Frequently Asked Questions – Open Adoption Records
What does Open Adoption Records mean?
- Open Adoption Records is the ability for adult adoptees, 18 years of age or older, to have access to all the information contained on their original birth certificate, including: name at birth and the identity of his/her birth parent(s). Birth parents also are able to access the adopted name given to the adoptee at the time of adoption.
What information is and is not available to adoptees and birth parents for adoptions finalized on PEI?
- Currently adult adoptees and adoptive parents can contact Post Adoption Services to access non-identifying background information that is on record about the birth family. The available information could include: the adoptee’s birth history and early development; physical descriptions of birth parents; health information; religion; occupation; education; particular interests; circumstances regarding the plan of adoption; etc.
- Birth parents may receive confirmation of an adoption and the jurisdiction in which the child’s adoption took place.
- Right now identifying information such as names and addresses of birth family members and adoptees is only available with consent of the parties through Post–Adoption Services.
What will change with Open Adoption Records?
- All information contained on the current birth certificate, including name at birth and the identity of birth parents will be accessible through Post Adoption Services.
- Once Open Adoption Records is in place, it will apply to past and future adoptions.
- Also, birth parents will be able to access a copy of the child’s adoption order identifying the new name of the child. Adoptive parent’s names are not provided.
How many people will be affected by these changes?
- There are approximately 4,000 records of adoptions finalized on Prince Edward Island over the last 100 years.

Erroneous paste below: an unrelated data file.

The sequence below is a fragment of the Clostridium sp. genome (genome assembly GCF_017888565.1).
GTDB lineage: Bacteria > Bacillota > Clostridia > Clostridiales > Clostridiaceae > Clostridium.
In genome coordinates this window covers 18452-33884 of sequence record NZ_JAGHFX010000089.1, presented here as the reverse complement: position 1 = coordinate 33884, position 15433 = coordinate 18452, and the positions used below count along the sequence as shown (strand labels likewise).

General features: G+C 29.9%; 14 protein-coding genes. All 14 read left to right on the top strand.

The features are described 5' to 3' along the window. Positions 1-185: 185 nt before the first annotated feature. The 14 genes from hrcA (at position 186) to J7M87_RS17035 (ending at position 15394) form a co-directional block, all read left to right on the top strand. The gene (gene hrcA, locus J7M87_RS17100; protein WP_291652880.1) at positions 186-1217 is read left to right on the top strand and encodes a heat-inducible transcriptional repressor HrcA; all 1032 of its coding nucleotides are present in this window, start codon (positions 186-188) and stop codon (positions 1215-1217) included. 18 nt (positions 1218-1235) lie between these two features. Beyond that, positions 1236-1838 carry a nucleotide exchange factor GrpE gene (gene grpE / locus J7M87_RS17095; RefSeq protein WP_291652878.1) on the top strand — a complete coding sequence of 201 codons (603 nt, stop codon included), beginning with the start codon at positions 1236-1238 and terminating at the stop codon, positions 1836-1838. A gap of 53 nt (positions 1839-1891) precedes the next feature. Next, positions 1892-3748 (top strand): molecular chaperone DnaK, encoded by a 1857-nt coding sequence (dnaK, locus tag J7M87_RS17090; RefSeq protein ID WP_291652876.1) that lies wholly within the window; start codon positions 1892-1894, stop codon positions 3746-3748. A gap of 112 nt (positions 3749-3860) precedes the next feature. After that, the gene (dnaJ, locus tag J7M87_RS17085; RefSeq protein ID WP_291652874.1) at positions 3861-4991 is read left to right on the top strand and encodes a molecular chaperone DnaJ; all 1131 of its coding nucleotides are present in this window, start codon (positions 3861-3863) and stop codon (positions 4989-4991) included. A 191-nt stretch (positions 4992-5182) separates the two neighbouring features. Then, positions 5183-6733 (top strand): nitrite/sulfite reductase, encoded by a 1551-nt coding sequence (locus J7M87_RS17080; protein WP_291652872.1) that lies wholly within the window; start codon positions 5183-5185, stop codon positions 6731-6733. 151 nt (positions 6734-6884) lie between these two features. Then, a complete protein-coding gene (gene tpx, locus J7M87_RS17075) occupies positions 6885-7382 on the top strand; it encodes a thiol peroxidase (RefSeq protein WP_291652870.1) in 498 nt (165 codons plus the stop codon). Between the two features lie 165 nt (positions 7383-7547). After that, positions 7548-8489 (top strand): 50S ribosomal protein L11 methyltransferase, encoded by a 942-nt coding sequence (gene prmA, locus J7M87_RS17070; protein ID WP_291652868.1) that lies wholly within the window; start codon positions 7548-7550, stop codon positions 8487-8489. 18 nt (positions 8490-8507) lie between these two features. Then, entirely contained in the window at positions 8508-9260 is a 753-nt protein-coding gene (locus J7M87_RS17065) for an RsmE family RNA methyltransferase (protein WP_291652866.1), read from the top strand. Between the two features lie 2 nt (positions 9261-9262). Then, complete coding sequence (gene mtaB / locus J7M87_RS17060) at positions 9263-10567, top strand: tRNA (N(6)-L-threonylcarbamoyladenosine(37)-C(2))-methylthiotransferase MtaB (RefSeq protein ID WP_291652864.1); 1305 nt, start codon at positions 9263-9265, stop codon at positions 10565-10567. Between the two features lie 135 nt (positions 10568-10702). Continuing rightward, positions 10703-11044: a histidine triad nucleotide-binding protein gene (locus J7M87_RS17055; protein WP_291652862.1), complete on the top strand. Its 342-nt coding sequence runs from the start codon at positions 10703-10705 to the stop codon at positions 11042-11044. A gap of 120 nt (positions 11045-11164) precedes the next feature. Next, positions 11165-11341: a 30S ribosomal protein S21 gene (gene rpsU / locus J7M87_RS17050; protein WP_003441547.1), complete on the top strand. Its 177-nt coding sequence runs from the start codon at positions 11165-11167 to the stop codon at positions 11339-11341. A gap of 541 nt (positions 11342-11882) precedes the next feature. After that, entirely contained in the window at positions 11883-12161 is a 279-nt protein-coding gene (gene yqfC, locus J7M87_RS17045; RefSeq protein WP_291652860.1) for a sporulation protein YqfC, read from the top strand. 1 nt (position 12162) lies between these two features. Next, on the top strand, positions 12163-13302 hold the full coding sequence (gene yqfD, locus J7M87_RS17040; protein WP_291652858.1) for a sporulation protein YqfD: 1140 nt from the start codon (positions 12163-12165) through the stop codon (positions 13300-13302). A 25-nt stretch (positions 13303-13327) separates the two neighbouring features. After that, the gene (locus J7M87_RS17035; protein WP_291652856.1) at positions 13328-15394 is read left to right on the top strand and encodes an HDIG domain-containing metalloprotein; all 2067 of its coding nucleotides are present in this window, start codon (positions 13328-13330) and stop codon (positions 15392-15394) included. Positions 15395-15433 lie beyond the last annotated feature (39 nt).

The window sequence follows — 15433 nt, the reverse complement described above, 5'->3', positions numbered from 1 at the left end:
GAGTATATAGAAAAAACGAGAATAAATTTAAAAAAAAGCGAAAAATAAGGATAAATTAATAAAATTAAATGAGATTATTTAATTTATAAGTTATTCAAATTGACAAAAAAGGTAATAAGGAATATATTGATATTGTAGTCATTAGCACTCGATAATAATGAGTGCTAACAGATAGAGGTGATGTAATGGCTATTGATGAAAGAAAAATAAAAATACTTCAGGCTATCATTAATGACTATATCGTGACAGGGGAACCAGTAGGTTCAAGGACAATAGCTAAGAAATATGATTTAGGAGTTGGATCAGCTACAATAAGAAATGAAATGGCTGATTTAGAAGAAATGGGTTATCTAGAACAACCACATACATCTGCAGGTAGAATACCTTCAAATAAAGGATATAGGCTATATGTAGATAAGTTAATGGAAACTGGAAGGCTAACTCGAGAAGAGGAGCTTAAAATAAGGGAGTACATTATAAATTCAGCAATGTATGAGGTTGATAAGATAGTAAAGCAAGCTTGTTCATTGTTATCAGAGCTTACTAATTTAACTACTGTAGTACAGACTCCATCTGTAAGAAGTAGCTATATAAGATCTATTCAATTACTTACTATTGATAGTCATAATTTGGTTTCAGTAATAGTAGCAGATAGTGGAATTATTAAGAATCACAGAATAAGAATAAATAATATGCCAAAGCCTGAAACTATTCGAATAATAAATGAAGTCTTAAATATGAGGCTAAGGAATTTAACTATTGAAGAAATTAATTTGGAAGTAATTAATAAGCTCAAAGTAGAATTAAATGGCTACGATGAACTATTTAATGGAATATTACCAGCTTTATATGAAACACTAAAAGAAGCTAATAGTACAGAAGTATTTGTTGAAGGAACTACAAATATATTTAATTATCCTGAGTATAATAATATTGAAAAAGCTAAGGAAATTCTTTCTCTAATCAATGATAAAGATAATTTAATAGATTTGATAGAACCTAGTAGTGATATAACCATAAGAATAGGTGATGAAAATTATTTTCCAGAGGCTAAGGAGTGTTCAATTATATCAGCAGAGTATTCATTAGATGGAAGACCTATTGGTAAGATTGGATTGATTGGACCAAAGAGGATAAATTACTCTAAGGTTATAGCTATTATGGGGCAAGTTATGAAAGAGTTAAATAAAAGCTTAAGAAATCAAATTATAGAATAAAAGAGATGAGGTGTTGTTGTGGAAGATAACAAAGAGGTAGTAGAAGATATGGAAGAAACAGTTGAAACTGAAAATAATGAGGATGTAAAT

- We are taking great care to develop an Open Adoption Records process that offers choice, as well as support services that can respond to individual’s needs. Post-Adoption Services can also provide help if people have questions or are in need of additional support.
When will these records be opened?
- Adoption records will not be opened until one year after the legislation has been amended and is passed through the Legislative Assembly.
If I don’t want my information shared what do I do?
- For those adoptions that were finalized before the legislation was amended, you can opt out of sharing your information through a “ veto” which is a document filed with Post-Adoption Services to prevent the release of any birth certificate or adoption order information identifying the person who has filed the veto.
- A veto can be filed once the legislation is amended and before or after adoption records are opened.
I’ve heard that there will be a contact preference, what does this mean?
- A contact preference permits an individual to state how they would like to be contacted or if they would prefer not to be contacted at all.
- Contact preferences will be available to adult adoptees and birth parents of adoptions that finalized after the legislation is amended.
- “No Contact” preference allows for the release of identifying information, but tells the other party that you do not wish to be contacted.
- A “Contact” preference allows for the release of identifying information and provides an individual with the ability to tell the other party how they wish to be contacted (e.g., by email, telephone or a third party).
How will people know about these changes and if they want to opt out of Open Adoption Records?
- We will have an extensive public awareness and notification campaign to reach out to people living both on and off PEI and also outside Canada in locations where we know children were placed, such as the New England States.
What do these changes mean for Indigenous children, families and communities?
- Before there are any changes to legislation and policies, there will be a formal consultation between the Government of PEI and the leadership of the Abegweit and Lennox Island First Nations.
November 14, 2018